# Signal Avoidance Using 5G

**WINLAB Summer Internship 2024**

**Advisors:** Dr. Predrag Spasojevic

**Group Members:** Wesley Chen

## Overview

**Problem:**

In recent years, there has been a desire to expand the bandwidth of communication standards such as LTE and 5G. However, at many of the bandwidths that are desired to be used, there exist legacy signals that cannot be interfered with. This is made even more difficult by Adjacent Channel Interference (ACI), when signals with very close, but distinct frequencies still impede each other.

**Goal:**

Build the framework to test signal avoidance.

## Devices

**Rhode & Schwarz SMW200A**

The Rhode & Schwarz SMW200A is a vector signal generator with the ability to output signals from 100kHz to 40GHz with a 50 ohm impedance. The SMW200A has the ability to modulate a carrier signal with an arbitrary waveform (.wv file). For the extent of this project, this waveform was generated in python on a personal computer and uploaded to the machine via the ftp protocol.

**Rhode & Schwarz RTO 6 series**

The Rhode & Schwarz RTO 6 series is an oscilloscope with the ability to read signals up to 6GHz and a sample rate of 20 giga-samples per second, although when downloading files from the machine, they are unconverted to 100 giga-samples per second. The RTO has built in mathematical functions such as FFTs to display the frequency domain on the machine. Additionally, as hinted earlier, the RTO can save waveforms in a .csv file which can be downloaded through network (the RTO operates as a windows machine). This file can be analyzed on a personal computer.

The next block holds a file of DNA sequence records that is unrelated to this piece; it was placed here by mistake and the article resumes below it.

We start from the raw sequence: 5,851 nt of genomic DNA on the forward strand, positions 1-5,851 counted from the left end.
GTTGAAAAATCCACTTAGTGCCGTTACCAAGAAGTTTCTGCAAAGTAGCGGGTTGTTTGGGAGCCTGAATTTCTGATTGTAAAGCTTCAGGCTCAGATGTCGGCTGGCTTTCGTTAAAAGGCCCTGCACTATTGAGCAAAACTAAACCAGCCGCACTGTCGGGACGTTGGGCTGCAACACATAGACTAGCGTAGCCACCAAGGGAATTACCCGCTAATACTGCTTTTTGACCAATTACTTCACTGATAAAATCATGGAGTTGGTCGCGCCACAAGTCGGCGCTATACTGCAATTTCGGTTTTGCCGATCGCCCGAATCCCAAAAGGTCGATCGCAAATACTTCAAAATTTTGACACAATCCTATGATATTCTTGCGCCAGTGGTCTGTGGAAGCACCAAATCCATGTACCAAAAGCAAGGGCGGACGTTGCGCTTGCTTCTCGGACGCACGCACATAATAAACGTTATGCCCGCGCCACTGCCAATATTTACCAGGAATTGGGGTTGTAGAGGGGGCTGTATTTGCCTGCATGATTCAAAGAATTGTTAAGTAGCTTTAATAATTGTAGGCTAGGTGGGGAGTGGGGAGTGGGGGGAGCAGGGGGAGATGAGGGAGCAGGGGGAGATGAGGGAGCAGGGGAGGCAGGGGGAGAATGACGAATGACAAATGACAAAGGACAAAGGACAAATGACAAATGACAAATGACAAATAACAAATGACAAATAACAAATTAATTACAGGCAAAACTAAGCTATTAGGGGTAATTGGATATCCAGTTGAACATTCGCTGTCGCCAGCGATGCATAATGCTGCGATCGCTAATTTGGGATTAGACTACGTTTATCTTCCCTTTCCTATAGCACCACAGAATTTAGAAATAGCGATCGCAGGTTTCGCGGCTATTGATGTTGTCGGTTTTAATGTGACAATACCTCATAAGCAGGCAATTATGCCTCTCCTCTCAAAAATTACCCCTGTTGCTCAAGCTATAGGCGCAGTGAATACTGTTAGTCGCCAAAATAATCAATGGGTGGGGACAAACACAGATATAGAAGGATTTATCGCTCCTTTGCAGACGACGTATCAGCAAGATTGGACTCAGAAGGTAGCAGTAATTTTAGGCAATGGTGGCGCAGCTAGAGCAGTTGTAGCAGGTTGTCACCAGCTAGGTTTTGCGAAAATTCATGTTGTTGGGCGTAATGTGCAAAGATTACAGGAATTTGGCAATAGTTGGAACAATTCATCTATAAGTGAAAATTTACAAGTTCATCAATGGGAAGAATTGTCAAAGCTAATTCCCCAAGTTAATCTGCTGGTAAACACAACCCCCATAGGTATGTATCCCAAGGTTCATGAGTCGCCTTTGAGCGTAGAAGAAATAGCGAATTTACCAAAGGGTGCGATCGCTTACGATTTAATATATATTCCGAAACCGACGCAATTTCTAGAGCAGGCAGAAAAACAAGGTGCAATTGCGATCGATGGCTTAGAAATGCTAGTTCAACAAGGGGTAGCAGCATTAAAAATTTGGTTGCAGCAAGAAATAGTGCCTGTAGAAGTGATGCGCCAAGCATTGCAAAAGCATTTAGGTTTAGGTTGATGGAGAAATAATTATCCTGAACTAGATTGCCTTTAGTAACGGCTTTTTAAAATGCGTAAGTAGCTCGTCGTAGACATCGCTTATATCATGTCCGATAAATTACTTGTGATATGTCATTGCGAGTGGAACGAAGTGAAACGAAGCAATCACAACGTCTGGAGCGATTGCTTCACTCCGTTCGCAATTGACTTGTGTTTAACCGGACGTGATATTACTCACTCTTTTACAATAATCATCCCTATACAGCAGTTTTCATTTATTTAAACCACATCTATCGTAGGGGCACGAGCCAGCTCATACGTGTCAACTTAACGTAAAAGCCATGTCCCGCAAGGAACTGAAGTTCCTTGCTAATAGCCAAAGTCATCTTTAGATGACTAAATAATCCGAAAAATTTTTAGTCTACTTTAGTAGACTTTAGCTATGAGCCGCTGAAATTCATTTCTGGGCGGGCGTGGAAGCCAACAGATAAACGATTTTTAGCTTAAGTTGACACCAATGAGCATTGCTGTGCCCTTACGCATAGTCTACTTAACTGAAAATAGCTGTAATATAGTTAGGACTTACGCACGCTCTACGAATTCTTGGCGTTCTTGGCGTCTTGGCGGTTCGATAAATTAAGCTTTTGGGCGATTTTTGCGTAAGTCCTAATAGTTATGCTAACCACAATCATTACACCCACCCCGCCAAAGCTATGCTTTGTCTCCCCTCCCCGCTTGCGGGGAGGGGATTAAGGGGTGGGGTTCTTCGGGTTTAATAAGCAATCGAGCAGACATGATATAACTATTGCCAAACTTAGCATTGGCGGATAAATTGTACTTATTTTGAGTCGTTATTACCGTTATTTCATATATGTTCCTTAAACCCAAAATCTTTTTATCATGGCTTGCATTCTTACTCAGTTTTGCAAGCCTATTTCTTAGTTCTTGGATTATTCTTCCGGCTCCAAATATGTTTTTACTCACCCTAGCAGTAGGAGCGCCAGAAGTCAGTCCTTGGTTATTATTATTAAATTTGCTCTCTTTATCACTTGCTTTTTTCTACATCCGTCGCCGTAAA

Top: RTO 6 series, Bottom: SMW200A

## Concepts

**What is a Signal?**

Undoubtedly, you have seen audio signals like the one shown below. In fact, Audio and Radio have many links to each other and the audio signal below could very well have been a radio signal.

If you would have zoomed into that audio signal you would have seen something like the image below.

You may notice that this looks strikingly similar to some sort of sine wave and you would be 100% correct. Every signal can be thought of as a combination of sine waves. Each of theses sine waves has its own frequency and phase, meaning how fast it goes up and down and where the sine wave is centered, respectively.

**Frequency Domain**

Because every signal is composed of sine waves of varying frequency and phase, we can actually represent the signals in terms of the frequencies and phases of those sine waves. This is called the Frequency Domain and is an equivalent representation for any signal. Below and left is a square wave in the time domain and to the right is the same signal in the frequency domain.

The conversion from time domain to the frequency domain occurs by multiplying each possible frequency sine wave with the signal and integrating over 1 period. This gives the magnitude of that frequency in the signal. In reality, an algorithm call Fast Fourier Transform (FFT) is used to do this multiplication and integration much quicker. FFT is a divide and conquer algorithm that makes use of complex number properties.

**Complex Signals**